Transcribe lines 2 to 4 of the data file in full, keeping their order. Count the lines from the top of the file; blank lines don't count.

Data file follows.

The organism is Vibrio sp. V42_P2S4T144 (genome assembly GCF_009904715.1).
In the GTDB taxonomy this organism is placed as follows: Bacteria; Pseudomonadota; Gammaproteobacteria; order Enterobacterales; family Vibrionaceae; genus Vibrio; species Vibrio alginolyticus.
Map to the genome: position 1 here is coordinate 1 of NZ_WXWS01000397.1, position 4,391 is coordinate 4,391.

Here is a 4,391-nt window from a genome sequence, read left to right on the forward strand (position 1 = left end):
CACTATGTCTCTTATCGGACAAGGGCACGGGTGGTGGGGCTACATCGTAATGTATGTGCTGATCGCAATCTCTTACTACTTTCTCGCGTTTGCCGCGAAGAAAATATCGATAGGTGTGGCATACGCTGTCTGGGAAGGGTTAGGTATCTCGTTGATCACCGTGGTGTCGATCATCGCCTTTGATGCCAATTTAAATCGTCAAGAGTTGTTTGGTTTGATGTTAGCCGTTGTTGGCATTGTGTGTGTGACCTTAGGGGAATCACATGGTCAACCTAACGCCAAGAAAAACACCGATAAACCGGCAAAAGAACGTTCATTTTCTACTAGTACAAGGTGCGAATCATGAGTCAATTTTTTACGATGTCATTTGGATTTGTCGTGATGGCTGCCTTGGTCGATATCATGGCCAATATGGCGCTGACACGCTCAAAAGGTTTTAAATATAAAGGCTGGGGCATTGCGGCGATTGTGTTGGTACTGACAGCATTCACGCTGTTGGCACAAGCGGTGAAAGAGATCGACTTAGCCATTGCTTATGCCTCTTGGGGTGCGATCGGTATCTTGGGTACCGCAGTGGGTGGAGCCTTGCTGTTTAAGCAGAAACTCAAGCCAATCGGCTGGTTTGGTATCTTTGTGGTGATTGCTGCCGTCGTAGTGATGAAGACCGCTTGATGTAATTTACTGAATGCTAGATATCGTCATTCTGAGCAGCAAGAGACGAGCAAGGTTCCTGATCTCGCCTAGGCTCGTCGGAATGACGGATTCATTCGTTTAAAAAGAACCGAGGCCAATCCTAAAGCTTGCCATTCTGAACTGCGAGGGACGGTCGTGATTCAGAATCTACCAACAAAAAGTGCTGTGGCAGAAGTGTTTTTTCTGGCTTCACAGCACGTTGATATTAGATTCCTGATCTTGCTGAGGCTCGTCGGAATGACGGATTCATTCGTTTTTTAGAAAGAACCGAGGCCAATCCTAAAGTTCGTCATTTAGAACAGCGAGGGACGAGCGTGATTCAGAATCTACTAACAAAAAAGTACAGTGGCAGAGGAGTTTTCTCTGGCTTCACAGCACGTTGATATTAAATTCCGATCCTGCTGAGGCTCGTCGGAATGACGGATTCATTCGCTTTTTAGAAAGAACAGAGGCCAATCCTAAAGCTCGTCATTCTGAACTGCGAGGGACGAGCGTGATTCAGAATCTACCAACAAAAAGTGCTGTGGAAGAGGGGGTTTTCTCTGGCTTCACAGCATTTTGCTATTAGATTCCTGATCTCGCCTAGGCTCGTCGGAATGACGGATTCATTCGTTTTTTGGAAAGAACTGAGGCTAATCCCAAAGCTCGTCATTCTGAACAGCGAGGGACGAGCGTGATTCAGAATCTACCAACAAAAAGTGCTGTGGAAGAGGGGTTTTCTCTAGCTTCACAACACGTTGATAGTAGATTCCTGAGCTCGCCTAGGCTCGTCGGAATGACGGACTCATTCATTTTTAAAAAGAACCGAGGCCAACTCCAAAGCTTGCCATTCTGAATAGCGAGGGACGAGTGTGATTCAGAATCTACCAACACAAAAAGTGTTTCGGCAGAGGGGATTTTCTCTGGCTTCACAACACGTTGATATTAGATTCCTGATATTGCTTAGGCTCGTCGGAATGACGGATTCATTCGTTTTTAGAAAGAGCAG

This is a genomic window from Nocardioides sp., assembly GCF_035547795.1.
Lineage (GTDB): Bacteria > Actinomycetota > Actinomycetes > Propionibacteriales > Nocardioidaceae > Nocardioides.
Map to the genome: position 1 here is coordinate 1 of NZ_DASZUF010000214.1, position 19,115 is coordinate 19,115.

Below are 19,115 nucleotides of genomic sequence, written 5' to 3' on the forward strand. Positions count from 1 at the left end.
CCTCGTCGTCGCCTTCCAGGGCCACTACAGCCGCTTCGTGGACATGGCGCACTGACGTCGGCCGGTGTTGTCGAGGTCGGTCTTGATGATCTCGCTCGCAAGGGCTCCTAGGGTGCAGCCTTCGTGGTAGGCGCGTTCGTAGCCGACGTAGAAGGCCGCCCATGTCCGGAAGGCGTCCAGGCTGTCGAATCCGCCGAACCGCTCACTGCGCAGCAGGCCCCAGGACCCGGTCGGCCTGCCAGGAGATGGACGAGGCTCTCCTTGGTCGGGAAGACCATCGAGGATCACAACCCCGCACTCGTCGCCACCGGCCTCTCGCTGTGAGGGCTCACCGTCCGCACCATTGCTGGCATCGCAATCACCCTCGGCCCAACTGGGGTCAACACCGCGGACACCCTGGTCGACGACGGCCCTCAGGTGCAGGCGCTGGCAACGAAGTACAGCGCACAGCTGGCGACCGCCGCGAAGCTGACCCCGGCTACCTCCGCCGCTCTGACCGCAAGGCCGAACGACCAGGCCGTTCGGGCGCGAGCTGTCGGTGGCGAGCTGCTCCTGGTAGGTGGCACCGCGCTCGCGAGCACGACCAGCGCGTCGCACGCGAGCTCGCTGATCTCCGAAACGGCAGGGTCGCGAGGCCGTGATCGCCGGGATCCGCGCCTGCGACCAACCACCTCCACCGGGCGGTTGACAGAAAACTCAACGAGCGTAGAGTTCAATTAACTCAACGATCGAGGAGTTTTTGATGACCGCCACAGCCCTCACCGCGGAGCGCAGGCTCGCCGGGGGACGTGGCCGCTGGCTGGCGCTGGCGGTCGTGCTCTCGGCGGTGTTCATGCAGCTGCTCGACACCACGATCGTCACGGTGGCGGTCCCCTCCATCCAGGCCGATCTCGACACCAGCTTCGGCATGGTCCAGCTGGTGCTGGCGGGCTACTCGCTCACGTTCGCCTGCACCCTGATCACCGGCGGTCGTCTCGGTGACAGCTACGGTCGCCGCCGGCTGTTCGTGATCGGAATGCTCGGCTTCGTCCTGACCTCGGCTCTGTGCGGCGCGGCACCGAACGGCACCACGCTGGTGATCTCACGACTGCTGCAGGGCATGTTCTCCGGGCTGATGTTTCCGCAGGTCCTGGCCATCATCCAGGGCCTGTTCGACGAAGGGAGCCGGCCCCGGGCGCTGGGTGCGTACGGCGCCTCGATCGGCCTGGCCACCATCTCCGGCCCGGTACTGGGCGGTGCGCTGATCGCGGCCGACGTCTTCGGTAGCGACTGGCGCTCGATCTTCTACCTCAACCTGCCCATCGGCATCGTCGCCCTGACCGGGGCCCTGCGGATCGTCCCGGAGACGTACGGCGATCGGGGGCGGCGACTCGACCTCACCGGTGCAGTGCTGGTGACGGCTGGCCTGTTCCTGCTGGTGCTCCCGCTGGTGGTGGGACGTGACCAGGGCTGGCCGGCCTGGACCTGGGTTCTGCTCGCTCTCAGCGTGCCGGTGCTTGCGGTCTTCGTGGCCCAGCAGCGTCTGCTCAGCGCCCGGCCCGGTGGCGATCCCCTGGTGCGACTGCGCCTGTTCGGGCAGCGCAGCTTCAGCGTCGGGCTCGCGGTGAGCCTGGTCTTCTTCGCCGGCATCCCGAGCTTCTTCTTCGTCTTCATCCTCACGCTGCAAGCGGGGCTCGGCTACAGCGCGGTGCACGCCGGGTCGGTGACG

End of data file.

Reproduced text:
In the GTDB taxonomy this organism is placed as follows: Bacteria; Pseudomonadota; Gammaproteobacteria; order Enterobacterales; family Vibrionaceae; genus Vibrio; species Vibrio alginolyticus.
Map to the genome: position 1 here is coordinate 1 of NZ_WXWS01000397.1, position 4,391 is coordinate 4,391.

Here is a 4,391-nt window from a genome sequence, read left to right on the forward strand (position 1 = left end):